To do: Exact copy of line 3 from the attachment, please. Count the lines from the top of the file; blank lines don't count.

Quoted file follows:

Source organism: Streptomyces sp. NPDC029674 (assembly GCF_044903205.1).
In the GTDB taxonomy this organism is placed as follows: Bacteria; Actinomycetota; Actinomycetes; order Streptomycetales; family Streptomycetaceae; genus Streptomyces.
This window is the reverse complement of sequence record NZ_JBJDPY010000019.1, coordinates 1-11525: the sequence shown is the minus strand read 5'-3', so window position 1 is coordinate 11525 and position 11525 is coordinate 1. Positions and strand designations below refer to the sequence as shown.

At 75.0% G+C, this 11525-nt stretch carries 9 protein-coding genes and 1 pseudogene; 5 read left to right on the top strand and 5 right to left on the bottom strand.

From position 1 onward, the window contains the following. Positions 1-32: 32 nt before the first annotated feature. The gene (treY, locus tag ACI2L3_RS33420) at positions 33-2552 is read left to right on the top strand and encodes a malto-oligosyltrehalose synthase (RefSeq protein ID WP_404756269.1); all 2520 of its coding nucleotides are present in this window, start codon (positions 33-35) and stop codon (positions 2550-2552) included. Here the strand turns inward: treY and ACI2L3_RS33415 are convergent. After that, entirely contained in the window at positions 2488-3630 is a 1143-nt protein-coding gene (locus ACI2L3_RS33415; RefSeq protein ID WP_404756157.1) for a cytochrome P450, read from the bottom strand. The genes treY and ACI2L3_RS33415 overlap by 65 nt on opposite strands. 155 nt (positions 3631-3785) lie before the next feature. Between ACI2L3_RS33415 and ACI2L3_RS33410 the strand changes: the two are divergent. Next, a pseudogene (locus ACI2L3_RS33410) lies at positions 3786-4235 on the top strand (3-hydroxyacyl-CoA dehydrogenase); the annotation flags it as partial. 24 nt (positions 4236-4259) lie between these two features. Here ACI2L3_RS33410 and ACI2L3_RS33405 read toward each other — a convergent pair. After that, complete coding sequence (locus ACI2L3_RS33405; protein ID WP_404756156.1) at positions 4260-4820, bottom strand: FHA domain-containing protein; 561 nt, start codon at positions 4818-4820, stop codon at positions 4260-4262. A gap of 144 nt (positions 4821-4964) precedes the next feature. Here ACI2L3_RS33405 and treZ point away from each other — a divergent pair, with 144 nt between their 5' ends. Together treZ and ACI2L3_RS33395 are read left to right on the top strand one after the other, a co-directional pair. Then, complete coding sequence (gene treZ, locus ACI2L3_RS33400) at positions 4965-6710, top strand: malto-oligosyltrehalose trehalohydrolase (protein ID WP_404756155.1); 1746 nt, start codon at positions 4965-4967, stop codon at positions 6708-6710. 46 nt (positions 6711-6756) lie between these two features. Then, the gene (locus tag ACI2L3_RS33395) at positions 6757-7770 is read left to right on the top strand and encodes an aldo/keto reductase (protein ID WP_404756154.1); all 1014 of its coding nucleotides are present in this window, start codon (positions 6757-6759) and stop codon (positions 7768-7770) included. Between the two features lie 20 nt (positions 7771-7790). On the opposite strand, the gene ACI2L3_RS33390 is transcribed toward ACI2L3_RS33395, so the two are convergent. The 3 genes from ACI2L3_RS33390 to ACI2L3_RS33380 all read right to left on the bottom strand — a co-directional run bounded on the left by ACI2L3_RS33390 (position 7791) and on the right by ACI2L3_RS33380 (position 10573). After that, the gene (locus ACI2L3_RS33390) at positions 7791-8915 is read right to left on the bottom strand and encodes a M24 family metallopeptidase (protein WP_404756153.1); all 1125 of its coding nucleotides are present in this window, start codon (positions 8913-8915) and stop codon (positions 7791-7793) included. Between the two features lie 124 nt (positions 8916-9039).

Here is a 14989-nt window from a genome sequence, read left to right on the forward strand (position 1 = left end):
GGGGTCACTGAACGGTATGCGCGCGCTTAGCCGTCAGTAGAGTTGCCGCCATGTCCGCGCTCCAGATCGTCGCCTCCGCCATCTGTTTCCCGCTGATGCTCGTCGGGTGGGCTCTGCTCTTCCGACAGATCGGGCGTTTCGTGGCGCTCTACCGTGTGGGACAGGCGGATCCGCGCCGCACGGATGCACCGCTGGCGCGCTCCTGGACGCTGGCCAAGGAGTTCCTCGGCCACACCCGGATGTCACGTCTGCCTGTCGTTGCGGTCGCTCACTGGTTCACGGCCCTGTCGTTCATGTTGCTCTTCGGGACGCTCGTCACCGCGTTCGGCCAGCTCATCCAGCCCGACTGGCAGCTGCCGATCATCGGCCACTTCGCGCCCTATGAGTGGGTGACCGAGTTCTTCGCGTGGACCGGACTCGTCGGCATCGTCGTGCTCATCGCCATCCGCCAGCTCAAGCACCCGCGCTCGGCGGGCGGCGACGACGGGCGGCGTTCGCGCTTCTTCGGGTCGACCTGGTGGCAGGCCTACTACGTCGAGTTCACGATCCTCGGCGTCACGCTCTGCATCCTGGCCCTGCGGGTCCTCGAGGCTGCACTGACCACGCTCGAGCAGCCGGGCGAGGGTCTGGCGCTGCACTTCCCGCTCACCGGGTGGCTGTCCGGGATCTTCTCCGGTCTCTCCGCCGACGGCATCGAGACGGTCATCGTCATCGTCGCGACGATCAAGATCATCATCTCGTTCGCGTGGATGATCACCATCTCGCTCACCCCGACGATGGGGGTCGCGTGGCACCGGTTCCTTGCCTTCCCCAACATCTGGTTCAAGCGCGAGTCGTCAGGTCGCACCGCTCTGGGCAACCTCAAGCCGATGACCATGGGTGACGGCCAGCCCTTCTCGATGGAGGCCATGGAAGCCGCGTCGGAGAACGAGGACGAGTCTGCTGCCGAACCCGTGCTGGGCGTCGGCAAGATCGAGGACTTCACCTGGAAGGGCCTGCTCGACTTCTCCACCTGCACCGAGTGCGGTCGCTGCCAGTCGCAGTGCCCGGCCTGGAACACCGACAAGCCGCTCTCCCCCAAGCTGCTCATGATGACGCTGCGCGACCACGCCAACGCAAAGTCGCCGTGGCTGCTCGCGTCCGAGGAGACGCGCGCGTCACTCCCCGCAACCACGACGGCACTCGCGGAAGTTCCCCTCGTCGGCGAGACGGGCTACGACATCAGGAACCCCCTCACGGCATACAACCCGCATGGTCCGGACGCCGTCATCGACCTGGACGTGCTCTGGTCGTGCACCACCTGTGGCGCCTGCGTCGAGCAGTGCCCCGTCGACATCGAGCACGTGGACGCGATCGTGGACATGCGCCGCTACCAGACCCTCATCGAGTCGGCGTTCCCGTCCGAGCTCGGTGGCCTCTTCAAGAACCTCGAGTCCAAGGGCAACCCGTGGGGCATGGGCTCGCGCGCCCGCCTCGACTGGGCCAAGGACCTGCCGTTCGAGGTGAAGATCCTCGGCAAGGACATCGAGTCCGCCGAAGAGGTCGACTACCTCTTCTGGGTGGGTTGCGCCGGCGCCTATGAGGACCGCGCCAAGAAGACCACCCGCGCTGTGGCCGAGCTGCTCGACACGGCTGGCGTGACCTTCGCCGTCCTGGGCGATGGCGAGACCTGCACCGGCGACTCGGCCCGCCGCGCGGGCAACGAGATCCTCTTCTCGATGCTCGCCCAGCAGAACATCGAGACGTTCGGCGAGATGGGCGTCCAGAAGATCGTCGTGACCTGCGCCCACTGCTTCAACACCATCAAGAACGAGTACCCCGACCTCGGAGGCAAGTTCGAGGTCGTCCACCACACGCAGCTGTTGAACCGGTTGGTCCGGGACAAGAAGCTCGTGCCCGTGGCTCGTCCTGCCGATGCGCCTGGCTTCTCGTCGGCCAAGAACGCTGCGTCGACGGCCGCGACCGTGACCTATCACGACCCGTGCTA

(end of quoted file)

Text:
This window is the reverse complement of sequence record NZ_JBJDPY010000019.1, coordinates 1-11525: the sequence shown is the minus strand read 5'-3', so window position 1 is coordinate 11525 and position 11525 is coordinate 1. Positions and strand designations below refer to the sequence as shown.